(b. Philadelphia, Pennsylvania, 23 July 1792; Bristol, Pennsylvania, 25 January 1848)
Vanuxem was the son of James Vanuxem, a shipping merchant of Philadelphia, formerly of Dunkirk, France. Young Vanuxem left his father’s business at the age of twenty-four and studied for the next three years in Paris at the École des Mines with the mineralogists Alexandre Brongniart, René-Just Haüy, and others. Upon his return to the United States in 1819, Vanuxem became professor of chemistry and mineralogy at South Carolina College, a post that he held until 1826, when he retired to practice geology as a porfession.
Among Vanuxem’s activities during the next few years was a visit to Mexico to examine gold-mining properties; he also made geologic investigations in New Jersey, New York, Ohio, Kentucky, Tennessee, and Virginia. In his work Vanuxem substituted paleontological criteria for classification based on lithology and attitude, correcting Maclure’s and Eaton’s erroneous assignment of the “western country, and the back and upper parts of New York, with secondary rocks” (1829).
Vanuxem was one of the geologists appointed by Governor William L. Marcy of New York in 1836 to carry out the geologic survey of the state. Of the principal geologists of that famous survey, William Williams Mather, Ebenezer Emmons, Timothy A. Conrad, and James Hall–all of whom proved highly competent–Vanuxem was the oldest, the most experienced in the field, and the only one with any formal training in geology. From this survey came his major scientific contribution: his report on the geology of the third geologic district of New York (1842). The slenderest of the four reports, Vanuxem’s was a model of organization, presentation, and economy of words without loss of significant detail. Even more than a century later his report is still the starting point for any geologic work in central New York State. Much of the stratigraphic classification adopted by the survey for the New York rocks, long the standard for the eastern United States, may be attributed to Vanuxem’s sensible influence. It was in this report that he introduced into stratigraphy the concept of type locating.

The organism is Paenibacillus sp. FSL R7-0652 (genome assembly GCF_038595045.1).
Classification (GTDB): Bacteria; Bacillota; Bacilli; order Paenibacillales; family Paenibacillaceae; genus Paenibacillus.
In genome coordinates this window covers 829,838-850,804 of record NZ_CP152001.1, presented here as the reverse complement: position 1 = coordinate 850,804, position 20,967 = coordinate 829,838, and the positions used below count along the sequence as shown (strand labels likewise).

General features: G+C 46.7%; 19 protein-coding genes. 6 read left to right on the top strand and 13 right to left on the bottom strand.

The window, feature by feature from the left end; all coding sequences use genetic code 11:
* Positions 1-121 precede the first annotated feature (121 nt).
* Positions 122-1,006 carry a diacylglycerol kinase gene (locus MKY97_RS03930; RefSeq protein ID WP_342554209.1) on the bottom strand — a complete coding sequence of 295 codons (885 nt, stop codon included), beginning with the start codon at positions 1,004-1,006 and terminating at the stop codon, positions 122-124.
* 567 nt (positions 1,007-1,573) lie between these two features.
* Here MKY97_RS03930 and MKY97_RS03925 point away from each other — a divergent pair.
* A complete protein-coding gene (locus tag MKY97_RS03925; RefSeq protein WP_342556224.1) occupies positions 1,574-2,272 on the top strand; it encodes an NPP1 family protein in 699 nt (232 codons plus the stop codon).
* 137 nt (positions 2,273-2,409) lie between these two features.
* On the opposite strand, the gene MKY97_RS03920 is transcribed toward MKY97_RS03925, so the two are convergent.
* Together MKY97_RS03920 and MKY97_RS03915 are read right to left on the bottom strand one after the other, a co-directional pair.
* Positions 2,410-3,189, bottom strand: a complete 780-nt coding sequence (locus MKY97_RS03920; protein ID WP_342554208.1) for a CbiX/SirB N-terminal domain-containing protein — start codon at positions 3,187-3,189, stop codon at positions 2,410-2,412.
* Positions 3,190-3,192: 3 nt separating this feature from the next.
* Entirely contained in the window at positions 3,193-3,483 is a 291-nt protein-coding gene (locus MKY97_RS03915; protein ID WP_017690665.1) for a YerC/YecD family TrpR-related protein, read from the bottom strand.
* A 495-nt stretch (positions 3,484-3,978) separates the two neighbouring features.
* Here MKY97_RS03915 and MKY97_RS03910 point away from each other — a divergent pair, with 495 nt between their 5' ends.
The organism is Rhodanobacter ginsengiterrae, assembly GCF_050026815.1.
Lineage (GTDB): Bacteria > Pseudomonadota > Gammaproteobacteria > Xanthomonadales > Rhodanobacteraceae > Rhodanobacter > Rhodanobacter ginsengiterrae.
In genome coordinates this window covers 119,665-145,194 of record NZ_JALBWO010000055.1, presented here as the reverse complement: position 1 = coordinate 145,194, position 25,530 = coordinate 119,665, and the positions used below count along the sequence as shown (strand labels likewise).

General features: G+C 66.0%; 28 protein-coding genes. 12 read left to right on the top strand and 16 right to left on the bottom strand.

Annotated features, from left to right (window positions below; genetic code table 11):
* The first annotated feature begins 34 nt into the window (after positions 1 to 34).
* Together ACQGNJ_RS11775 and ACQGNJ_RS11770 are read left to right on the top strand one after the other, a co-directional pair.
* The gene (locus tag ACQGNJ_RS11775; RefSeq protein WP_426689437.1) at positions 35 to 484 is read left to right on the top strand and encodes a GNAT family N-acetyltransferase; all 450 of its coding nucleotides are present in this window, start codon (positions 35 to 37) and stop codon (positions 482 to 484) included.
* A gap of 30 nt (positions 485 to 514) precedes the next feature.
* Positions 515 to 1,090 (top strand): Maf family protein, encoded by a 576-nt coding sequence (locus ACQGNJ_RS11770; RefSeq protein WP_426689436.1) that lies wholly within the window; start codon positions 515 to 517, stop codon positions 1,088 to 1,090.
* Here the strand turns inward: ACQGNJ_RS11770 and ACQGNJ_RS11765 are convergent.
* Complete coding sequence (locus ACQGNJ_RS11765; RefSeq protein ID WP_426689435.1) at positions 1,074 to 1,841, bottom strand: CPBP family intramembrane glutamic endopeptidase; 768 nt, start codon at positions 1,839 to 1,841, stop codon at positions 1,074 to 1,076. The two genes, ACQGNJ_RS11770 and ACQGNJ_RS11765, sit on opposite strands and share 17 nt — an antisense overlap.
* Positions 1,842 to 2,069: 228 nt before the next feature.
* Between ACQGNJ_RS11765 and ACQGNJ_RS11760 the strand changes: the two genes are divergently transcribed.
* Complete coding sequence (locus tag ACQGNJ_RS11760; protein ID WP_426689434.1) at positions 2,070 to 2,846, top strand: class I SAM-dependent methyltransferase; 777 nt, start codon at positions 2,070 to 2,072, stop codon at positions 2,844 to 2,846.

The most important result of Vanuxem’s studies of the Atlantic coastal plain was his demonstration in 1828, based upon fossils, of the presence of strata distinct from the Tertiary and equivalent to the Cretaceous of Europe–the first recognition of this system in North America and one of the first secure intercontinental correlations.
I. Original Works. Geology of New York. Part III, Comprising the Survey of the Third Geological District (Albany, 1842).
II. Secondary Literature. “Sketch of Professor Lardner Vanuxem,” in Popular Science Monthly, 46 (1895), 833–840, with a portrait.
John W. Wells